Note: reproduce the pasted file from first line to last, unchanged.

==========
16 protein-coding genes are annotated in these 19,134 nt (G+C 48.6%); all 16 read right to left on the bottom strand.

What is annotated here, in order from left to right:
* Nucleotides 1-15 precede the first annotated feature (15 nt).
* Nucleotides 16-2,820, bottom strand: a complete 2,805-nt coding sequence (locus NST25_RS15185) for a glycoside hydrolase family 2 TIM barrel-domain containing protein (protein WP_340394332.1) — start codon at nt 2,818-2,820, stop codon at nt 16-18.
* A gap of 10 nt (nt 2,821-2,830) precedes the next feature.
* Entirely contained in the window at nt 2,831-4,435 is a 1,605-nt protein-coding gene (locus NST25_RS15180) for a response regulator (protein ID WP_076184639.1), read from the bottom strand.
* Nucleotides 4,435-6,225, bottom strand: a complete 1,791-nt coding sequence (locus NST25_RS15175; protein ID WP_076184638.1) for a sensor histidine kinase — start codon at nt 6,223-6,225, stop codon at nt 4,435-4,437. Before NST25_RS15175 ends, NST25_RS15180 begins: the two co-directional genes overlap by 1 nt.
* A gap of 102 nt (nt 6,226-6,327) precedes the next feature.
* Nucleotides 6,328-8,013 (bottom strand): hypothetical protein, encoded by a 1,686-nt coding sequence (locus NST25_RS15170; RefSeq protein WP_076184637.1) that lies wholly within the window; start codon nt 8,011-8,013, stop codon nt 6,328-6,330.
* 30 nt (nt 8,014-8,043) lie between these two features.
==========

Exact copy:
16 protein-coding genes are annotated in these 19,134 nt (G+C 48.6%); all 16 read right to left on the bottom strand.

What is annotated here, in order from left to right:
* Nucleotides 1-15 precede the first annotated feature (15 nt).
* Nucleotides 16-2,820, bottom strand: a complete 2,805-nt coding sequence (locus NST25_RS15185) for a glycoside hydrolase family 2 TIM barrel-domain containing protein (protein WP_340394332.1) — start codon at nt 2,818-2,820, stop codon at nt 16-18.
* A gap of 10 nt (nt 2,821-2,830) precedes the next feature.
* Entirely contained in the window at nt 2,831-4,435 is a 1,605-nt protein-coding gene (locus NST25_RS15180) for a response regulator (protein ID WP_076184639.1), read from the bottom strand.
* Nucleotides 4,435-6,225, bottom strand: a complete 1,791-nt coding sequence (locus NST25_RS15175; protein ID WP_076184638.1) for a sensor histidine kinase — start codon at nt 6,223-6,225, stop codon at nt 4,435-4,437. Before NST25_RS15175 ends, NST25_RS15180 begins: the two co-directional genes overlap by 1 nt.
* A gap of 102 nt (nt 6,226-6,327) precedes the next feature.
* Nucleotides 6,328-8,013 (bottom strand): hypothetical protein, encoded by a 1,686-nt coding sequence (locus NST25_RS15170; RefSeq protein WP_076184637.1) that lies wholly within the window; start codon nt 8,011-8,013, stop codon nt 6,328-6,330.
* 30 nt (nt 8,014-8,043) lie between these two features.